Problem
Solving Strategies
The
computation strategies and approaches described below can be used by
parents and teachers to foster students' understanding of a variety
of math problems. They are not all inclusive nor mandates for instruction,
but are presented merely as a resource.
There
are a number of strategies that may be used in solving math problems.
Teaching students how to use the different strategies when they work
in mathematics will provide them with the greater ability to deal with
the variety of math problems that they will encounter.









10.
Guess and Check
a. Substitute Given Choices (multiple
choice format)
b. Trial and Error (openended format) 


1.
Organize Information
Draw
a Picture
When you organize your information you can approach the problem in one
or more ways. By drawing a picture or diagram, and labeling it with
the correct information, your calculations will take less time and create
less confusion. Sometimes, drawing a picture or diagram will help you
to see a way to solve the problem that you might not have thought about
without drawing the picture.
Make
a Chart, Graph, Table, List or Organized List
Making a chart, table, list, or graph allows you to clearly examine
data. A chart, graph, or table not only helps in making comparisons
but also allows the reader to find numerical information, which may
be needed to make decisions to solve the problem. When you see data
in an organized chart, table, list or graph, this allows you to draw
conclusions more easily than you could by just looking at a set of unorganized
numbers. Organizing your information like this allows you to see patterns
or trends.
Sort Data
Data is sometimes easier to analyze when it is sorted. This is especially
true when finding the median (the number in the middle of a group of
numbers when arranged in increasing or decreasing order) or the mode
(the number that appears most frequently in a group of numbers). Sorting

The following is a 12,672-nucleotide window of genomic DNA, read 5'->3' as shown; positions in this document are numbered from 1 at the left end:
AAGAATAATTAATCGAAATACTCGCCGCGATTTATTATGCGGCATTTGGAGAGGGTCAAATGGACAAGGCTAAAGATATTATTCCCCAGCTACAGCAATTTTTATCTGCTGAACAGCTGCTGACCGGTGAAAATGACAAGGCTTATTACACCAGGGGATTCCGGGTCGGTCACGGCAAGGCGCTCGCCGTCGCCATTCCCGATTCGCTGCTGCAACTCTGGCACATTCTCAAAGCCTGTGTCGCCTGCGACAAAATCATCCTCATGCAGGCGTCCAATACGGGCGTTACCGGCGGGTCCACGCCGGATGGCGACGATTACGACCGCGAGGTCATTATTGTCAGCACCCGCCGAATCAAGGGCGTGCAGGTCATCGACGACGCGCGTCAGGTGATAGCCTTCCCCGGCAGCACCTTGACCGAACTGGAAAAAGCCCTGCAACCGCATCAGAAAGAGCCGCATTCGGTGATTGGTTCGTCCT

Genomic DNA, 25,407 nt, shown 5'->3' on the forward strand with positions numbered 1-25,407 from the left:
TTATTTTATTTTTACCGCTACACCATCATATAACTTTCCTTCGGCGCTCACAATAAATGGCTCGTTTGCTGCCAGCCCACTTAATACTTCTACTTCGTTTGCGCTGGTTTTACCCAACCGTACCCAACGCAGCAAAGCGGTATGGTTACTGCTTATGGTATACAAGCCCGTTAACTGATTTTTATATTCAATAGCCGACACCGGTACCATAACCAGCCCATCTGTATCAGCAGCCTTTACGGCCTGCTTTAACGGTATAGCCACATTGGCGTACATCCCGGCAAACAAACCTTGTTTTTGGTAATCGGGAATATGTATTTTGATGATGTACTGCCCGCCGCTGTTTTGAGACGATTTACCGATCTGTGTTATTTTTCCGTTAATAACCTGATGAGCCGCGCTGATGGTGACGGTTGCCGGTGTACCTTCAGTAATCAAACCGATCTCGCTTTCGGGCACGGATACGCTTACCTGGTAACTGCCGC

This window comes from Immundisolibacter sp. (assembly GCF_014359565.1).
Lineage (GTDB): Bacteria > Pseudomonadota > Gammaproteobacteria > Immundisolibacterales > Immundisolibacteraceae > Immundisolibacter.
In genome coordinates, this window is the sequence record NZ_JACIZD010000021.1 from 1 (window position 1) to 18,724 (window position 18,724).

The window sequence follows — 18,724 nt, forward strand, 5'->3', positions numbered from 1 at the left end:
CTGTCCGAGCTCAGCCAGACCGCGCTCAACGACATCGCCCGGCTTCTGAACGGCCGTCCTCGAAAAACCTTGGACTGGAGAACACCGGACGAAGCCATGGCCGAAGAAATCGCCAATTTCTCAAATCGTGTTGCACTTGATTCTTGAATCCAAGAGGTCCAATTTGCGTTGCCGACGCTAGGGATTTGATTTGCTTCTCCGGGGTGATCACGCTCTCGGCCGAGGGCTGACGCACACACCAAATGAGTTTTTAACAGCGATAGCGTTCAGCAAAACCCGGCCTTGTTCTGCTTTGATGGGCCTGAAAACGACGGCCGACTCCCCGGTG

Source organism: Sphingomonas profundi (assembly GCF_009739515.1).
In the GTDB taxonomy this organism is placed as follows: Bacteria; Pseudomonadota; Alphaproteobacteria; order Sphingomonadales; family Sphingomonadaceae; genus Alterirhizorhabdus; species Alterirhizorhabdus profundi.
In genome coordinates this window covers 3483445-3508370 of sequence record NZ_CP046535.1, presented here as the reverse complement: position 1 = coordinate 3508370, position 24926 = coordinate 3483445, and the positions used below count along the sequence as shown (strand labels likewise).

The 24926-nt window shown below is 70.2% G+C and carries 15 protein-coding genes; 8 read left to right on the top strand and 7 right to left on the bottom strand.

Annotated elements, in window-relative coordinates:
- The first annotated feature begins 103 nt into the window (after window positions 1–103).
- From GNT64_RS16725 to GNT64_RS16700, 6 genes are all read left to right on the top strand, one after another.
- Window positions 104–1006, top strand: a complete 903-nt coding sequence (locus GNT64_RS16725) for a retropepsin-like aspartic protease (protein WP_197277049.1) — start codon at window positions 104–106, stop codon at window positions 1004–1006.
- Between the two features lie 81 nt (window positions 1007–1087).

data into categories can help you in these and other processes. There
are many different ways to sort numbers. When the information is well
organized, you can solve the problem a lot easier.
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2. Use Manipulatives
to Model the Information
Using real materials to model the information may help solve the problem.
Blocks, counters, rulers, protractors, compasses, dice, play money and
squared materials are some examples of materials that you may use the
information given in a problem.
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3. Estimate
Calculations involving decimals and very large numbers are often made
easier by using numbers about the same size as those in the problem
and then doing the calculation. This requires that you be familiar with
rounding off.
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4. Substitute
Simple Numbers or Making a Simpler Problem
Using simple numbers to make an easier problem can sometimes solve problems.
Taking simple numbers and using them for the given numbers can give
you a clearer picture. You can then use the same idea for the larger
numbers.
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5. Translate
into a Number Sentence
People use language to communicate in a clear way. By translating English
phrases/ sentences into "Math" phrases/ sentences (in mathematics,